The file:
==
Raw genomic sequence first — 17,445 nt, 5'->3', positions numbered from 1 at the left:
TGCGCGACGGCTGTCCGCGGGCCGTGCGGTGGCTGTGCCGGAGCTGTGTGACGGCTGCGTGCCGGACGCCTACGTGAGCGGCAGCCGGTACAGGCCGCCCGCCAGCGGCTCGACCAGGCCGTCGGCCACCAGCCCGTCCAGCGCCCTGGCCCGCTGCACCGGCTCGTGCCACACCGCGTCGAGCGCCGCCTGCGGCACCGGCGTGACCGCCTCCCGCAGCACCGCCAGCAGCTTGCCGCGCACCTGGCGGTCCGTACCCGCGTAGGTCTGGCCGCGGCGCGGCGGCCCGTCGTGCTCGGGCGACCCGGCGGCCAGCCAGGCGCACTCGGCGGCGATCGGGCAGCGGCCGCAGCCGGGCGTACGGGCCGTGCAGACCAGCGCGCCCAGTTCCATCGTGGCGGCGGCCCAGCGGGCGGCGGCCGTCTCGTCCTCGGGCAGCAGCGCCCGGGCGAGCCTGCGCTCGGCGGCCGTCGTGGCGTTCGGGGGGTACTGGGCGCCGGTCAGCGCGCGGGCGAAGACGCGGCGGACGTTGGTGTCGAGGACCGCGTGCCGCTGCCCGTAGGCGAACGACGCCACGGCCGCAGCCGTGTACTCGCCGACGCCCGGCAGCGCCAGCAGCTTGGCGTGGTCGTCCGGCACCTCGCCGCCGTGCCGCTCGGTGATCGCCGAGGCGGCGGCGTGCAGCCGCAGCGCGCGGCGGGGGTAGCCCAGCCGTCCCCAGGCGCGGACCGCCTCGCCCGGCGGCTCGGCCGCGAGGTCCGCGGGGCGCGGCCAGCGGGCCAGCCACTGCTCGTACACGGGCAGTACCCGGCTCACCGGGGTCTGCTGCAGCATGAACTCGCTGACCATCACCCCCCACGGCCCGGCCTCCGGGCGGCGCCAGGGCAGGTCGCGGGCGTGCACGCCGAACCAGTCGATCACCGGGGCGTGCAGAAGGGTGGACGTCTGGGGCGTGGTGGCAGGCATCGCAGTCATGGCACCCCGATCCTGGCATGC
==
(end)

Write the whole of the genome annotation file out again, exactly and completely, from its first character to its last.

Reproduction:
Raw genomic sequence first — 17,445 nt, 5'->3', positions numbered from 1 at the left:
TGCGCGACGGCTGTCCGCGGGCCGTGCGGTGGCTGTGCCGGAGCTGTGTGACGGCTGCGTGCCGGACGCCTACGTGAGCGGCAGCCGGTACAGGCCGCCCGCCAGCGGCTCGACCAGGCCGTCGGCCACCAGCCCGTCCAGCGCCCTGGCCCGCTGCACCGGCTCGTGCCACACCGCGTCGAGCGCCGCCTGCGGCACCGGCGTGACCGCCTCCCGCAGCACCGCCAGCAGCTTGCCGCGCACCTGGCGGTCCGTACCCGCGTAGGTCTGGCCGCGGCGCGGCGGCCCGTCGTGCTCGGGCGACCCGGCGGCCAGCCAGGCGCACTCGGCGGCGATCGGGCAGCGGCCGCAGCCGGGCGTACGGGCCGTGCAGACCAGCGCGCCCAGTTCCATCGTGGCGGCGGCCCAGCGGGCGGCGGCCGTCTCGTCCTCGGGCAGCAGCGCCCGGGCGAGCCTGCGCTCGGCGGCCGTCGTGGCGTTCGGGGGGTACTGGGCGCCGGTCAGCGCGCGGGCGAAGACGCGGCGGACGTTGGTGTCGAGGACCGCGTGCCGCTGCCCGTAGGCGAACGACGCCACGGCCGCAGCCGTGTACTCGCCGACGCCCGGCAGCGCCAGCAGCTTGGCGTGGTCGTCCGGCACCTCGCCGCCGTGCCGCTCGGTGATCGCCGAGGCGGCGGCGTGCAGCCGCAGCGCGCGGCGGGGGTAGCCCAGCCGTCCCCAGGCGCGGACCGCCTCGCCCGGCGGCTCGGCCGCGAGGTCCGCGGGGCGCGGCCAGCGGGCCAGCCACTGCTCGTACACGGGCAGTACCCGGCTCACCGGGGTCTGCTGCAGCATGAACTCGCTGACCATCACCCCCCACGGCCCGGCCTCCGGGCGGCGCCAGGGCAGGTCGCGGGCGTGCACGCCGAACCAGTCGATCACCGGGGCGTGCAGAAGGGTGGACGTCTGGGGCGTGGTGGCAGGCATCGCAGTCATGGCACCCCGATCCTGGCATGC